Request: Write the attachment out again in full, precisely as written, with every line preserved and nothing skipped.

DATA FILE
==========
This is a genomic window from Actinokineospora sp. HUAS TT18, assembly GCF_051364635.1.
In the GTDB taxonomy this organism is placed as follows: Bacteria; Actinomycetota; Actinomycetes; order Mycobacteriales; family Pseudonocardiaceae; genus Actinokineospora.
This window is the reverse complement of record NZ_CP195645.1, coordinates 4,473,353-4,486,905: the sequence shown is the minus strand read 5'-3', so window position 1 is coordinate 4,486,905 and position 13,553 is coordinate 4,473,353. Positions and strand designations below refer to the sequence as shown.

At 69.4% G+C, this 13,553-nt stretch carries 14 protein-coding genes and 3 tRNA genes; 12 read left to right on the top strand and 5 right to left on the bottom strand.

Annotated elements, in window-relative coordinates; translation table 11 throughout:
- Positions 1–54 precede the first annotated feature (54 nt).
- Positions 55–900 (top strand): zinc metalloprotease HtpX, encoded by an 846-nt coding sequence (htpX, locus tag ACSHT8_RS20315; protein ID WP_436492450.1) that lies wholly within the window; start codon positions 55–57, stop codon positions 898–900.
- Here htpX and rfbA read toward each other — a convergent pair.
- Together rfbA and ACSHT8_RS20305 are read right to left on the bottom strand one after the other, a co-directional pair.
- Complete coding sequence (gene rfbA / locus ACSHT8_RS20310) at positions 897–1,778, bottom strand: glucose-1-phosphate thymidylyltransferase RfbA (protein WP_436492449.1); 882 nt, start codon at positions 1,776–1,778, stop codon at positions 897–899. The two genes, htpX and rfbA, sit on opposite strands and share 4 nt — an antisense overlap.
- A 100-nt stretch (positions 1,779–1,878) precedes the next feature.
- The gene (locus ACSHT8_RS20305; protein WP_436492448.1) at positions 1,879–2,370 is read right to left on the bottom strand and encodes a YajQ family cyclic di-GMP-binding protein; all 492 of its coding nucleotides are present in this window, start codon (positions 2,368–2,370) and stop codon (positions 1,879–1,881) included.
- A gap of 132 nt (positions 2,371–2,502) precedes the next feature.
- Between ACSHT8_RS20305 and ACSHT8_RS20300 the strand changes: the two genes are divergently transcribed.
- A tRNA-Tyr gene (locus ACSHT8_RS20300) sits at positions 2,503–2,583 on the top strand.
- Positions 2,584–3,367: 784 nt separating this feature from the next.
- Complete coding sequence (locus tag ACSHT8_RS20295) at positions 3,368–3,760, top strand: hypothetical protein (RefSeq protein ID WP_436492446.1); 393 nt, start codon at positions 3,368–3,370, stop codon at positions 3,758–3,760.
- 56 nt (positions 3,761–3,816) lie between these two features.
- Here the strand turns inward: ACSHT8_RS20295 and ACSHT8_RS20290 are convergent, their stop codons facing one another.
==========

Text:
This is a genomic window from Actinokineospora sp. HUAS TT18, assembly GCF_051364635.1.
In the GTDB taxonomy this organism is placed as follows: Bacteria; Actinomycetota; Actinomycetes; order Mycobacteriales; family Pseudonocardiaceae; genus Actinokineospora.
This window is the reverse complement of record NZ_CP195645.1, coordinates 4,473,353-4,486,905: the sequence shown is the minus strand read 5'-3', so window position 1 is coordinate 4,486,905 and position 13,553 is coordinate 4,473,353. Positions and strand designations below refer to the sequence as shown.

At 69.4% G+C, this 13,553-nt stretch carries 14 protein-coding genes and 3 tRNA genes; 12 read left to right on the top strand and 5 right to left on the bottom strand.

Annotated elements, in window-relative coordinates; translation table 11 throughout:
- Positions 1–54 precede the first annotated feature (54 nt).
- Positions 55–900 (top strand): zinc metalloprotease HtpX, encoded by an 846-nt coding sequence (htpX, locus tag ACSHT8_RS20315; protein ID WP_436492450.1) that lies wholly within the window; start codon positions 55–57, stop codon positions 898–900.
- Here htpX and rfbA read toward each other — a convergent pair.
- Together rfbA and ACSHT8_RS20305 are read right to left on the bottom strand one after the other, a co-directional pair.
- Complete coding sequence (gene rfbA / locus ACSHT8_RS20310) at positions 897–1,778, bottom strand: glucose-1-phosphate thymidylyltransferase RfbA (protein WP_436492449.1); 882 nt, start codon at positions 1,776–1,778, stop codon at positions 897–899. The two genes, htpX and rfbA, sit on opposite strands and share 4 nt — an antisense overlap.
- A 100-nt stretch (positions 1,779–1,878) precedes the next feature.
- The gene (locus ACSHT8_RS20305; protein WP_436492448.1) at positions 1,879–2,370 is read right to left on the bottom strand and encodes a YajQ family cyclic di-GMP-binding protein; all 492 of its coding nucleotides are present in this window, start codon (positions 2,368–2,370) and stop codon (positions 1,879–1,881) included.
- A gap of 132 nt (positions 2,371–2,502) precedes the next feature.
- Between ACSHT8_RS20305 and ACSHT8_RS20300 the strand changes: the two genes are divergently transcribed.
- A tRNA-Tyr gene (locus ACSHT8_RS20300) sits at positions 2,503–2,583 on the top strand.
- Positions 2,584–3,367: 784 nt separating this feature from the next.
- Complete coding sequence (locus tag ACSHT8_RS20295) at positions 3,368–3,760, top strand: hypothetical protein (RefSeq protein ID WP_436492446.1); 393 nt, start codon at positions 3,368–3,370, stop codon at positions 3,758–3,760.
- 56 nt (positions 3,761–3,816) lie between these two features.
- Here the strand turns inward: ACSHT8_RS20295 and ACSHT8_RS20290 are convergent, their stop codons facing one another.